Why Does War Breed More Boys?
Surge of male babies in wartime is due to a male gene, says evolution researcher
A curious shift occurs during and right after a war: more boys tend to be born than girls. It’s been documented for decades in many nations, especially during long conflicts with many troops deployed. The cause of this boy boom has long flummoxed thinkers and scientists. Ideas have veered from the theological—a divine call for new men to replace those lost in battle—to the coital—returning soldiers have lots of sex, and so will be more likely to fertilize at a time in their ladies’ cycle that’s ripe for making boy babies. A new study in the journal Evolutionary Biology rejects them all. Instead, it pins the “returning soldier effect” on a gene expressed by men only. It also shows how researching your family tree can help you place bets on the sex of your next kid.
“I wasn’t satisfied with the explanation that it was due to couples having more sex,” says Newcastle University’s Corry Gellatly, who did the work as part of his Ph.D. thesis. Gellatly was curious about studies of male shrimps, marine worms, and yes—human males—that showed that their likelihood of producing male offspring seemed to mimic that of their parents. In other words, males who have more brothers than sisters would in turn produce more sons than daughters. Thinking this may be the root of the wartime peaks, Gellatly sought to investigate the trend on a large scale. He sifted through 927 North American and European family trees posted on an online database by both amateur and professional genealogists, and tallied the sex ratios of siblings for each generation.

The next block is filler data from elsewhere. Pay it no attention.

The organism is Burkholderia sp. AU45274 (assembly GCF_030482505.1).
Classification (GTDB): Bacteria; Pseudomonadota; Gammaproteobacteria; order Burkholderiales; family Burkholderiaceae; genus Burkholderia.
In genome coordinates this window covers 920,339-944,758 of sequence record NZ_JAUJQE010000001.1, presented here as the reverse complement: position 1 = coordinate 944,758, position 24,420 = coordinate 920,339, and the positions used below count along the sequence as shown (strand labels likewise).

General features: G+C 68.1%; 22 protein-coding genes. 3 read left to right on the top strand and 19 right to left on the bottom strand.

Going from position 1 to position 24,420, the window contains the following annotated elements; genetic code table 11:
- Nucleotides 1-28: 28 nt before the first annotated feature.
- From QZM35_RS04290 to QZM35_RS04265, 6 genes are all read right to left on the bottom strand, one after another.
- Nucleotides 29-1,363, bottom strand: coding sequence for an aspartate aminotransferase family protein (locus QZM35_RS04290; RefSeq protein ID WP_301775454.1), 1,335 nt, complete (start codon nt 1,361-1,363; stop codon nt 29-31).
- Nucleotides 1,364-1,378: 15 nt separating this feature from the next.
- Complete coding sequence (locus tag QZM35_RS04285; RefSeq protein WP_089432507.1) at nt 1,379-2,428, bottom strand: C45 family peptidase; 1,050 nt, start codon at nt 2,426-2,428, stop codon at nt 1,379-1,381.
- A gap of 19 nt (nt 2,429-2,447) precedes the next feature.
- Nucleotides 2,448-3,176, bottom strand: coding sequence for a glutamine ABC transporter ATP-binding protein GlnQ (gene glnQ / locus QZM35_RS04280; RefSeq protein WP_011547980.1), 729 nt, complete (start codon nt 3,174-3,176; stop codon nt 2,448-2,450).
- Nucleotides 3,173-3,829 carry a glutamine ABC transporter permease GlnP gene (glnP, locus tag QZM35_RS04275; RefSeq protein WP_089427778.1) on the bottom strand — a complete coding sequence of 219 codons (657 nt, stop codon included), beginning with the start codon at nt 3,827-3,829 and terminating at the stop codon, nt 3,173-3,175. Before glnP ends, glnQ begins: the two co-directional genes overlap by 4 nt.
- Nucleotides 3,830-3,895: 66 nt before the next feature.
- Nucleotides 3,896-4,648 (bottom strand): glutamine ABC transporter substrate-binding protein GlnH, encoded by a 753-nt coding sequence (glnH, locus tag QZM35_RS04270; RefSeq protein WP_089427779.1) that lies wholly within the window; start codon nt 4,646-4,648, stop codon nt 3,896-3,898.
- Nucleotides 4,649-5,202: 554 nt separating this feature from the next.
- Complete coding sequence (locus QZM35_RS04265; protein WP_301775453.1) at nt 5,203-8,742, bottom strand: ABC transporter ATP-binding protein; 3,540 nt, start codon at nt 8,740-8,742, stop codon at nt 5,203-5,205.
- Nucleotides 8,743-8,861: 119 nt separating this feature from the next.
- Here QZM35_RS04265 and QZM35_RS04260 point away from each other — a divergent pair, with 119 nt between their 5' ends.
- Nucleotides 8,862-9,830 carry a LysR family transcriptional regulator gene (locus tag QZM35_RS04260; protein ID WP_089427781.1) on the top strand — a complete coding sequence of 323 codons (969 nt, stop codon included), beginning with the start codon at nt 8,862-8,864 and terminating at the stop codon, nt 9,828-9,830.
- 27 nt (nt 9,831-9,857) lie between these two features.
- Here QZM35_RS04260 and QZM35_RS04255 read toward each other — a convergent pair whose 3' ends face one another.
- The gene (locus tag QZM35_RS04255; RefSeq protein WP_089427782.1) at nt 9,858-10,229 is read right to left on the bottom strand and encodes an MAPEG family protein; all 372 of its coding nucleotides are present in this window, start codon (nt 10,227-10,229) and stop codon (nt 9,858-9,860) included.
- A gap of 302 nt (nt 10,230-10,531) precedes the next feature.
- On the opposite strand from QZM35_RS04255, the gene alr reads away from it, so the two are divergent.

“The family tree study showed that whether you’re likely to have a boy or a girl is inherited,” says Gellatly. “We now know that men are more likely to have sons if they have more brothers but are more likely to have daughters if they have more sisters.” Women, however, did not have the same tendency.
Gellatly argues that a gene—which is carried by both men and women but only active in men—influences what proportion of a man’s sperm carry the X chromosome and how many carry the Y. The sperm’s X or Y status determines the sex of the baby upon meeting the egg, which only carries the X chromosome. More Y sperm=more XY (male) babies.
How might this gene tip the baby balance after a war? Consider the legacy of two hypothetical men—let’s call them John and Rich. John has three sons, all of whom go off to fight, and one daughter, who does not. Rich has the opposite family structure: three daughters and one son. John is more likely to see multiple sons return from war alive—and with Y-leaning sperm. So they’ll produce more sons of their own. Rich is likely to lose his only son, which if alive, would have fathered girls to even out the sex ratio. The mechanism, Gellatly’s genetic model shows, shifts the sex ratio back to normal as the dip in male mortality recovers.
The genetic explanation of the returning soldier effect is, for now, a thought experiment—the gene responsible has not been found. In the meantime, let’s ground-truth Gellatly’s hypothesis further: Guy PopSci readers—have you noticed a tendency toward boys or girls in your own family trees? Do tell.